"Spoofing" occurs when a caller deliberately falsifies the information transmitted to your caller ID display to disguise their identity. Spoofing is often used as part of an attempt to trick someone into giving away valuable personal information so it can be used in fraudulent activity or sold illegally. Under the Truth in Caller ID Act of 2009, Federal Communication Commission (FCC) rules prohibit any person or entity from transmitting misleading or inaccurate caller ID information with the intent to defraud, cause harm, or wrongly obtain anything of value. If no harm is intended or caused, spoofing is not illegal. Anyone who is illegally spoofing can face penalties of up to $10,000 for each violation.
H.R. 423 extends the provisions of the Truth in Caller ID Act to include text messaging as well as Voice over Internet Protocol (VoIP), enabling the FCC to levy penalties and criminal fines against individuals that use fake information about a caller’s identification to defraud or harm another.
The summary below was written by the Congressional Research Service, which is a nonpartisan division of the Library of Congress, and was published on Jan 23, 2017.
(This measure has not been amended since it was introduced. The summary has been expanded because action occurred on the measure.)
Anti-Spoofing Act of 2017
(Sec. 2) This bill amends the Communications Act of 1934 to expand the prohibition against knowingly transmitting misleading or inaccurate caller identification information to apply to: (1) persons outside the United States if the recipient is within the United States, and (2) text messages.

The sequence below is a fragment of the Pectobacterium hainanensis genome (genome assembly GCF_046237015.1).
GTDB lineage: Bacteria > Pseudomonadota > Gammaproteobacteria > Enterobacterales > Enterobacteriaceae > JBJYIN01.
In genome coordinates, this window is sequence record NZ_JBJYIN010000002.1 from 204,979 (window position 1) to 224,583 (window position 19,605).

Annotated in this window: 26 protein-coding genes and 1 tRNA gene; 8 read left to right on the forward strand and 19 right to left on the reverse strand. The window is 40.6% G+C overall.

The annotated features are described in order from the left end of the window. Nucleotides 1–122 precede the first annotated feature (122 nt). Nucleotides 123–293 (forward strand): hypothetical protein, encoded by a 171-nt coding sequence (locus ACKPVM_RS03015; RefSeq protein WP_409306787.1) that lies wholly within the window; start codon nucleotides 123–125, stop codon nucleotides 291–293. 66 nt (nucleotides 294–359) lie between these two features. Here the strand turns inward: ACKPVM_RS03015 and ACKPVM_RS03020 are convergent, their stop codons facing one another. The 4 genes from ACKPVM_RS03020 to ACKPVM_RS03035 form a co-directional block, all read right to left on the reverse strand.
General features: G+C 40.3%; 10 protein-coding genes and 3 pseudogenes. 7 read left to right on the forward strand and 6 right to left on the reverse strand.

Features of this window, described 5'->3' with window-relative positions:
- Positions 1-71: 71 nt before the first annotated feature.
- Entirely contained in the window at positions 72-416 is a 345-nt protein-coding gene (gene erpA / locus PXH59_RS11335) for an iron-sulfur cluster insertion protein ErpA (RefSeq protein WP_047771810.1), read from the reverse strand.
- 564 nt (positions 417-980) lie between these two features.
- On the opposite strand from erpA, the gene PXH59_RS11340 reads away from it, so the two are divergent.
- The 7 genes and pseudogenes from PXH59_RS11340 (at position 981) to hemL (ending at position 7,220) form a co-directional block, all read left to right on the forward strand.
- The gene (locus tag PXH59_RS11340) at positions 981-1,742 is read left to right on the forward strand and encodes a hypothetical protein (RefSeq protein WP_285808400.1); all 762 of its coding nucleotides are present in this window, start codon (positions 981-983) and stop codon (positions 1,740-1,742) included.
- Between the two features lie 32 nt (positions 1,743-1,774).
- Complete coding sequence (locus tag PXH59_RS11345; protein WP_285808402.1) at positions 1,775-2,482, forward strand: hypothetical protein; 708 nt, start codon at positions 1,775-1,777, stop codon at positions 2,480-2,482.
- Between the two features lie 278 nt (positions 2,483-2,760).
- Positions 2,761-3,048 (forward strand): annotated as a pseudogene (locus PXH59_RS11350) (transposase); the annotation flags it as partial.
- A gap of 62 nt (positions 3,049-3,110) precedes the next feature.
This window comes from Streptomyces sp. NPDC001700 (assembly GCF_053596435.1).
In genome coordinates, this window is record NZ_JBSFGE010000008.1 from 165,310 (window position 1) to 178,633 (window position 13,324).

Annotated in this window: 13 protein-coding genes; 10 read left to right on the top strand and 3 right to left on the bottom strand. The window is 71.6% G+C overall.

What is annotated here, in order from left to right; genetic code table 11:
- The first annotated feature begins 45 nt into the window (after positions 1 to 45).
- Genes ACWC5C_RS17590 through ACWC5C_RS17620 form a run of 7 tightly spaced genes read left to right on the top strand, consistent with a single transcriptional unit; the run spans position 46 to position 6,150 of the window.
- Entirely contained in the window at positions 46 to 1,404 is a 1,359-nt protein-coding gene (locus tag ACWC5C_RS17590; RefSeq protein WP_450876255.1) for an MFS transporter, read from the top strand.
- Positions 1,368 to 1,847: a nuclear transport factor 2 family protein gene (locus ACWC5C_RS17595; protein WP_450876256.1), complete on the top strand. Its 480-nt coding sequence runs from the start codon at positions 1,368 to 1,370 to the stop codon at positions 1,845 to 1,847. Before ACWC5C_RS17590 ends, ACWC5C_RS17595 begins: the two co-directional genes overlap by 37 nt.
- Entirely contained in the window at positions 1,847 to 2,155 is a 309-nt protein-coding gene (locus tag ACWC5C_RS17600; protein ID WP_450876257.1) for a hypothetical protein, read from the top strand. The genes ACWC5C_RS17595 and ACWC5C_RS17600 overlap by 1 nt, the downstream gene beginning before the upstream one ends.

Existing caller identification requirements that apply to calls made using a telecommunications service or IP-enabled voice service are revised to apply to: (1) services interconnected with the public switched telephone network and that furnish voice communications using resources from the North American Numbering Plan; and (2) transmissions from a telephone facsimile machine, computer, or other device to a telephone facsimile machine.
The Federal Communications Commission (FCC) must coordinate with the Federal Trade Commission (FTC) to regularly update education materials that help consumers identify: (1) scams and fraudulent activity that rely upon misleading or inaccurate caller identification information, and (2) existing technologies that consumers can use to protect against such fraud.
The Government Accountability Office must report on: (1) actions taken, or actions that could be taken, by the FCC or the FTC to combat the fraudulent provision of misleading or inaccurate caller identification information; and (2) any recommendations to combat the fraudulent provision of such information.